Your Google Ads Quality Score directly impacts your ad strategy's Return on Investment (ROI). Improving your Quality Score (QS) will reduce your Cost Per Click (CPC) and reduce your Cost Per Acquisition (CPA).
The Three Quality Score Components
Your keyword Quality Score is comprised of three components: Ad Relevance, Expected Click Through Rate, and Landing Page Experience.
Ad Relevance is a measure of how closely related your ad is to the keyword being searched for.
Expected Click Through Rate is an estimation of whether a user would click on your ad if they showed it to them for that search.
Landing Page Experience is how the page shown to the user facilitates their desired outcome from the search.
Improving Your Quality Score by Focusing on the Ads
As you can see above, two of the three Quality Score components are related to the ad itself (Expected Click Through Rate and Ad Relevance). By improving your ad copy, you can quickly improve your Quality Score. Let's take a look at improving these individual factors below.
Improving Ad Relevance
Ad Relevance is how closely aligned the keyword being searched on matches your ad copy. If the user searches for "Red Sneakers" and your ad headline shows "Buy Blue Sneakers", then the Ad Relevance will suffer. Conversely, showing "Buy Red Sneakers" will closely align your ad with their search terms and intent. "Buy Sneakers" in your ad headline will align less than "Buy Red Sneakers", so tightly aligning the keyword search term with your ad copy is vital.
Ad Group structures like SKAG (Single Keyword Ad Group) and STAG (Single Theme Ad Group) make keeping ad copy and keyword search terms tightly aligned much easier at the expense of a more difficult account management. Still, if you have a few terms that you know convert well, it is best to place them into their own SKAG/STAG and tailor the ad copy to those keywords.
In short, having the search term used by the user in your ad is vital to earn a high Ad Relevance score. Use the first or second Headline value in your ad copy to repeat the user's search terms. Also add the search term in either Description 1 or 2.
Here is an example for the keyword term "red sneakers" with high Ad Relevance:
Headline 1: Buy Red Sneakers
Headline 2: Largest Red Sneaker Store
Headline 3: Ships Today for Free
Description 1: Buy Red Sneakers at The Largest Red Sneaker Store.
Description 2: All Red Sneakers in Stock and Ship Free Today!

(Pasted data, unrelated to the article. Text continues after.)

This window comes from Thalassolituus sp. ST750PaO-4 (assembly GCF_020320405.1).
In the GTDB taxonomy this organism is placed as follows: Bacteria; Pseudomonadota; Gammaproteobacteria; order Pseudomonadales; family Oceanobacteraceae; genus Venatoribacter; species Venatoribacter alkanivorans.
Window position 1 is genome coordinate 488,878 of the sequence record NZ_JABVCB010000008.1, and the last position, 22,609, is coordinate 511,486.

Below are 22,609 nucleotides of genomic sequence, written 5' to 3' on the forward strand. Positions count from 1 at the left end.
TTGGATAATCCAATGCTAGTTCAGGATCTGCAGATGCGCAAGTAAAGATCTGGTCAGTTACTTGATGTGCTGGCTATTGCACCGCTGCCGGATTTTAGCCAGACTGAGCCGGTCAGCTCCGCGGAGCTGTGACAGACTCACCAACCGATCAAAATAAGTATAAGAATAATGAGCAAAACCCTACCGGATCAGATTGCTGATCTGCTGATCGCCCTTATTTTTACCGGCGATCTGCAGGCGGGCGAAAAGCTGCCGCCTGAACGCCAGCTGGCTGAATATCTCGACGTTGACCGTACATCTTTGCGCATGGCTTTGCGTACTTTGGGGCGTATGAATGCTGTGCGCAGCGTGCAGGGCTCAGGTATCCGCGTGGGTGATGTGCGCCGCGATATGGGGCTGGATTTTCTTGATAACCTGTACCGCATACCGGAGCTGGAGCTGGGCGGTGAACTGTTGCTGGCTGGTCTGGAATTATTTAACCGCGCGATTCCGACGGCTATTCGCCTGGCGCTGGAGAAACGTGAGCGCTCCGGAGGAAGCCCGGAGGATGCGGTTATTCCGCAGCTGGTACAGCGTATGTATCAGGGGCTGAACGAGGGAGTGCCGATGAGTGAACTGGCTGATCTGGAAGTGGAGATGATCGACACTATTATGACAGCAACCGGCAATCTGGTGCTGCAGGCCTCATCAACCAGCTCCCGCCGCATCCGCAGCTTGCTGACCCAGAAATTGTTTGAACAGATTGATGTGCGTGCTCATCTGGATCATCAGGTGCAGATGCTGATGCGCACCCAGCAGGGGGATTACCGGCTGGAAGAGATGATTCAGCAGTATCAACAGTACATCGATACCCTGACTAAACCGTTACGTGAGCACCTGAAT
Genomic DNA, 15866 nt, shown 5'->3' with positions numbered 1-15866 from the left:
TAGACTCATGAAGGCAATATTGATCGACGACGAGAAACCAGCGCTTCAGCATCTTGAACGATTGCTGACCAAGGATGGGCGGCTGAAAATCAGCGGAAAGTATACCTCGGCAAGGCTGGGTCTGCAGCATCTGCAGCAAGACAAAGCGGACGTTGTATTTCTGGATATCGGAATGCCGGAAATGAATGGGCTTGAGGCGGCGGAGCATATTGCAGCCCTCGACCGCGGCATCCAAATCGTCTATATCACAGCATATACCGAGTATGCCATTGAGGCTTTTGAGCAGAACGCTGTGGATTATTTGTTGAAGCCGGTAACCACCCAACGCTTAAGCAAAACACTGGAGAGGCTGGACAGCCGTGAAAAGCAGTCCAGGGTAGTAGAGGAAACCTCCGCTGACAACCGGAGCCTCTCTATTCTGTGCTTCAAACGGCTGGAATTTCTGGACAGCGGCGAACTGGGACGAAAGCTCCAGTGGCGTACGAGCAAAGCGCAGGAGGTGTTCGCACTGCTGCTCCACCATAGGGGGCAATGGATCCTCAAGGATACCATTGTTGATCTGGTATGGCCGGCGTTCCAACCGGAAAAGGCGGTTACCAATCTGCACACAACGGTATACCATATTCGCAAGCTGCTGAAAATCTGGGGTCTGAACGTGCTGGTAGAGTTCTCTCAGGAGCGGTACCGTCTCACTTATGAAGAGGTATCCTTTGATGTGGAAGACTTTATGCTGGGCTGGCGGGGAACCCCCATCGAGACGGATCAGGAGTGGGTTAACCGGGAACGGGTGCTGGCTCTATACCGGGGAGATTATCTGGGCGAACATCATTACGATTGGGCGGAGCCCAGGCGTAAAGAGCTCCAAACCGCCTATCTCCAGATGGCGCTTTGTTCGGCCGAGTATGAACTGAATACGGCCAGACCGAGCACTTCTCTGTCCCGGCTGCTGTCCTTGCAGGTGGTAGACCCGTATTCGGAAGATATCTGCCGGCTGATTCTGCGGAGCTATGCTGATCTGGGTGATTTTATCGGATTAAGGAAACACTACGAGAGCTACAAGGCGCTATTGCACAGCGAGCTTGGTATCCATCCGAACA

Improving Expected Click Through Rate
As stated before, Expected Click Through Rate is an estimate of whether a user will click on your ad if it is shown to them. It is a bit tricky to grasp, but can be easily shown using our example. If the user searching "red sneakers" is shown an ad with the headline "We Don't Sell Red Sneakers", then they will likely not click on that ad. Obviously, no one would ever craft an ad like that while bidding on a search term knowingly, but it serves to illustrate the Google perspective when ranking the Expected Click Through Rate in the Quality Score calculation. Any ad copy that is not fully optimized for a user to click on them is telling users not to click on their ad, lowering the Expected Click Through Rate.
Expected Click Through Rate is best improved using your unique position or offer. Things like "Free Shipping", "Start in 5 Minutes", "Free Account", etc. all work to improve the Expected Click Through Rate. Some advertisers are using the callout "Click Here" in their ads ("Click Here to Buy Red Sneakers") which would definitely increase the ECTR, but is frowned upon by Google which may lead to a disapproved ad (or perhaps worse).
One ad copy aspect that can also improve the Expected Click Through Rate is to have a shorter amount of ad copy, not using the entire ad element field length. This requires that the ad copy be tightly written. Shorter ads that are concise (but complete) should outperform a longer ad that tries to stuff as much information as possible into the ad which may have the user decide just based on your ad, possibly lowering the amount of clicks you receive.
A/B Testing Your Ad Copy is the Only Way to Improve Your Ad Relevance and Expected Click Through Rates
Advertisers need to continuously be testing their ad copy in order to have any impact on Ad Relevance and Expected Click Through Rate and their resulting Quality Score Impact. When you iteratively test your ad copy, you can make small, incremental changes that improve your Click Through Rate. If your click through rate continues to improve over time, then Google will rank both of these factors higher since your ad itself is actually performing better when shown on the SERP.
A/B Testing ad copy has traditionally been a laborious, time intensive, inconsistent process. At AdOptics, we've completely revolutionized the ad testing process to make it completely automated, taking just a few minutes each week to manage hundreds of ad tests simultaneously.